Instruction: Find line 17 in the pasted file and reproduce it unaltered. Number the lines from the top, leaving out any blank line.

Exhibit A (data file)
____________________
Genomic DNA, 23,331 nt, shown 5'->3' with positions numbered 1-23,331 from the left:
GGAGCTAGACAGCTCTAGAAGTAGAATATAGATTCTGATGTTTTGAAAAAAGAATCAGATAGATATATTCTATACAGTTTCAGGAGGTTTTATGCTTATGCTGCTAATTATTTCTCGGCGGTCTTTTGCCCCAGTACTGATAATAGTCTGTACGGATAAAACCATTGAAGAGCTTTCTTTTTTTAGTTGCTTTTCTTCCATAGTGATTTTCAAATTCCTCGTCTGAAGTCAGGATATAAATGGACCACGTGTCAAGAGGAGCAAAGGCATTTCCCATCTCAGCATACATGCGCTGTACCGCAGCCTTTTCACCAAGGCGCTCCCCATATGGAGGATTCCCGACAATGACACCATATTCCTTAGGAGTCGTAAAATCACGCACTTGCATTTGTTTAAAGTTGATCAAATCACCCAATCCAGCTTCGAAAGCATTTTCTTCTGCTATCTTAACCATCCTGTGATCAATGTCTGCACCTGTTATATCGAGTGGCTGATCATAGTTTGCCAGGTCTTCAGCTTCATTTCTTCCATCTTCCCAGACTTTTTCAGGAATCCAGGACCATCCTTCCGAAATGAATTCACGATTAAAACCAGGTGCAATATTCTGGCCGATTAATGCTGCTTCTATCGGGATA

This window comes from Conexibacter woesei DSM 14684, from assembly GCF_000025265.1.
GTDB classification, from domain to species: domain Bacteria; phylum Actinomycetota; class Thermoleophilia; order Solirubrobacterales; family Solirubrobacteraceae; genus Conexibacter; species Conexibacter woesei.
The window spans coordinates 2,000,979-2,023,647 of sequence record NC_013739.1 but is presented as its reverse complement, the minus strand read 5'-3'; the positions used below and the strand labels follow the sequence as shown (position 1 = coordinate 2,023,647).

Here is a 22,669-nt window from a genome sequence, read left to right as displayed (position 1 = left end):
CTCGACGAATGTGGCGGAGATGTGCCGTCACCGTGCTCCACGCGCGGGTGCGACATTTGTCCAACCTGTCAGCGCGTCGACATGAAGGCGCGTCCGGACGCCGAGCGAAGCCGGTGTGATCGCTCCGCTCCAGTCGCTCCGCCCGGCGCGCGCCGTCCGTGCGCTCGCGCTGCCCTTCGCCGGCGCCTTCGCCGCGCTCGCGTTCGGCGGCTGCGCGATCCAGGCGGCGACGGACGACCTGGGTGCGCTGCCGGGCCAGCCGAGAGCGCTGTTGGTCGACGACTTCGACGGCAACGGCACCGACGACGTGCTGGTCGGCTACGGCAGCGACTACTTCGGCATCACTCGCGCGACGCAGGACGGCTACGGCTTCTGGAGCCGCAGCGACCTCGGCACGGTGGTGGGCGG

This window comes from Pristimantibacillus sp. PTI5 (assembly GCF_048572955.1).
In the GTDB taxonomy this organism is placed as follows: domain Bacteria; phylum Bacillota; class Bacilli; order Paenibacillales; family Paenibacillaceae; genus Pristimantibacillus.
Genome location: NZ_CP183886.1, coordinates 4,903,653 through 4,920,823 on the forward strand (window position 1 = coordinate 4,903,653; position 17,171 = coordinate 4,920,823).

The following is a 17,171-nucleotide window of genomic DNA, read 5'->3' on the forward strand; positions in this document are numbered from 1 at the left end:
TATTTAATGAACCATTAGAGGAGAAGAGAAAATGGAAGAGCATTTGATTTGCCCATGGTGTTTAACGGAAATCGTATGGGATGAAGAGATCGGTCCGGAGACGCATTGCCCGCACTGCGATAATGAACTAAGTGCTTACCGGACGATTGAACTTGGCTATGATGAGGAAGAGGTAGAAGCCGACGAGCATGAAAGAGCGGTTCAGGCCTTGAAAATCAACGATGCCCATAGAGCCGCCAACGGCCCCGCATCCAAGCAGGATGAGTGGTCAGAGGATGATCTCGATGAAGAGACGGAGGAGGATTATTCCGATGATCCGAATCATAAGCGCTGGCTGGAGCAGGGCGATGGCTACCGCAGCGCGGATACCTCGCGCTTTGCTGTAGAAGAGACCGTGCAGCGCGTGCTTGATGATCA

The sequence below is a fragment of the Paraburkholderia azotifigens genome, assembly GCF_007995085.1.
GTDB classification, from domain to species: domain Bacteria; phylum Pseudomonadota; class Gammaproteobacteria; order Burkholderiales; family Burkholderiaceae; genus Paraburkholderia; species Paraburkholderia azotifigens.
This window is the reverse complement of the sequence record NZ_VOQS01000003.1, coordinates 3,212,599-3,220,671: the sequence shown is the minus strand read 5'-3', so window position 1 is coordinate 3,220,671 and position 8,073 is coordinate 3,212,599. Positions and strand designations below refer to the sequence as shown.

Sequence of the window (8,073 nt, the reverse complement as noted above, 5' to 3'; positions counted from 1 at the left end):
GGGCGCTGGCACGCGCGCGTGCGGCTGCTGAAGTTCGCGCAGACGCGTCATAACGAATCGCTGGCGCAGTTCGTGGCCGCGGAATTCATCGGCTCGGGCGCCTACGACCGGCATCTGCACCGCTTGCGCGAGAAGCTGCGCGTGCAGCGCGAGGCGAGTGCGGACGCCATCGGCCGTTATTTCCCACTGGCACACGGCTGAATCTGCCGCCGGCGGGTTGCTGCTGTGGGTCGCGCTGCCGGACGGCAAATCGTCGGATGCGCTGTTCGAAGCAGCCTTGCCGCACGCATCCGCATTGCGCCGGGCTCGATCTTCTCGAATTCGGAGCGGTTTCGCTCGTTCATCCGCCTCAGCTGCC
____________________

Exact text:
GGGCGCTGGCACGCGCGCGTGCGGCTGCTGAAGTTCGCGCAGACGCGTCATAACGAATCGCTGGCGCAGTTCGTGGCCGCGGAATTCATCGGCTCGGGCGCCTACGACCGGCATCTGCACCGCTTGCGCGAGAAGCTGCGCGTGCAGCGCGAGGCGAGTGCGGACGCCATCGGCCGTTATTTCCCACTGGCACACGGCTGAATCTGCCGCCGGCGGGTTGCTGCTGTGGGTCGCGCTGCCGGACGGCAAATCGTCGGATGCGCTGTTCGAAGCAGCCTTGCCGCACGCATCCGCATTGCGCCGGGCTCGATCTTCTCGAATTCGGAGCGGTTTCGCTCGTTCATCCGCCTCAGCTGCC